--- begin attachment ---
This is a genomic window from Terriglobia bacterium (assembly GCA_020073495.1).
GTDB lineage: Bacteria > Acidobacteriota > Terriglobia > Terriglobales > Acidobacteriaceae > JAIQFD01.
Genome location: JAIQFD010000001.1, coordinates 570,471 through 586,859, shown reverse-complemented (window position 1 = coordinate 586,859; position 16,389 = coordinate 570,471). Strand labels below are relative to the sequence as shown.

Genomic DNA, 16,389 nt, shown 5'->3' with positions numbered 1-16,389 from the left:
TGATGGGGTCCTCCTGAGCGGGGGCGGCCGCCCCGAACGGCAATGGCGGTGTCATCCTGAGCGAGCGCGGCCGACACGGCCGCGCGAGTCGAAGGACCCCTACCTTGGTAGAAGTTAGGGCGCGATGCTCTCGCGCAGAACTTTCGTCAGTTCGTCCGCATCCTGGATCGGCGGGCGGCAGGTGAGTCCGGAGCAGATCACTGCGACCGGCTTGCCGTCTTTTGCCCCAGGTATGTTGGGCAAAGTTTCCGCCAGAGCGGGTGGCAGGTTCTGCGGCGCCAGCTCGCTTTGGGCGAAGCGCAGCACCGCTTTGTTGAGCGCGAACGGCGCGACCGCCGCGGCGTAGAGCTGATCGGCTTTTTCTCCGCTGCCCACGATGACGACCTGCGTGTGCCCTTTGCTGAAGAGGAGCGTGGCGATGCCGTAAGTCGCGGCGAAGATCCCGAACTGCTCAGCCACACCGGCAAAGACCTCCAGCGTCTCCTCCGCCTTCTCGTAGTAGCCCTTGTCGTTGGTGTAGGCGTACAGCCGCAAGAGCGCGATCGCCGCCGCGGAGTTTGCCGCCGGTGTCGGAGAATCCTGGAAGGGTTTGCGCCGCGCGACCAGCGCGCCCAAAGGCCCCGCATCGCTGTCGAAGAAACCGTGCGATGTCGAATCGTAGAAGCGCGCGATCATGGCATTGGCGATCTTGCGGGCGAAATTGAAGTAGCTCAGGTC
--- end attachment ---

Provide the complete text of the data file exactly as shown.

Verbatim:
This is a genomic window from Terriglobia bacterium (assembly GCA_020073495.1).
GTDB lineage: Bacteria > Acidobacteriota > Terriglobia > Terriglobales > Acidobacteriaceae > JAIQFD01.
Genome location: JAIQFD010000001.1, coordinates 570,471 through 586,859, shown reverse-complemented (window position 1 = coordinate 586,859; position 16,389 = coordinate 570,471). Strand labels below are relative to the sequence as shown.

Genomic DNA, 16,389 nt, shown 5'->3' with positions numbered 1-16,389 from the left:
TGATGGGGTCCTCCTGAGCGGGGGCGGCCGCCCCGAACGGCAATGGCGGTGTCATCCTGAGCGAGCGCGGCCGACACGGCCGCGCGAGTCGAAGGACCCCTACCTTGGTAGAAGTTAGGGCGCGATGCTCTCGCGCAGAACTTTCGTCAGTTCGTCCGCATCCTGGATCGGCGGGCGGCAGGTGAGTCCGGAGCAGATCACTGCGACCGGCTTGCCGTCTTTTGCCCCAGGTATGTTGGGCAAAGTTTCCGCCAGAGCGGGTGGCAGGTTCTGCGGCGCCAGCTCGCTTTGGGCGAAGCGCAGCACCGCTTTGTTGAGCGCGAACGGCGCGACCGCCGCGGCGTAGAGCTGATCGGCTTTTTCTCCGCTGCCCACGATGACGACCTGCGTGTGCCCTTTGCTGAAGAGGAGCGTGGCGATGCCGTAAGTCGCGGCGAAGATCCCGAACTGCTCAGCCACACCGGCAAAGACCTCCAGCGTCTCCTCCGCCTTCTCGTAGTAGCCCTTGTCGTTGGTGTAGGCGTACAGCCGCAAGAGCGCGATCGCCGCCGCGGAGTTTGCCGCCGGTGTCGGAGAATCCTGGAAGGGTTTGCGCCGCGCGACCAGCGCGCCCAAAGGCCCCGCATCGCTGTCGAAGAAACCGTGCGATGTCGAATCGTAGAAGCGCGCGATCATGGCATTGGCGATCTTGCGGGCGAAATTGAAGTAGCTCAGGTC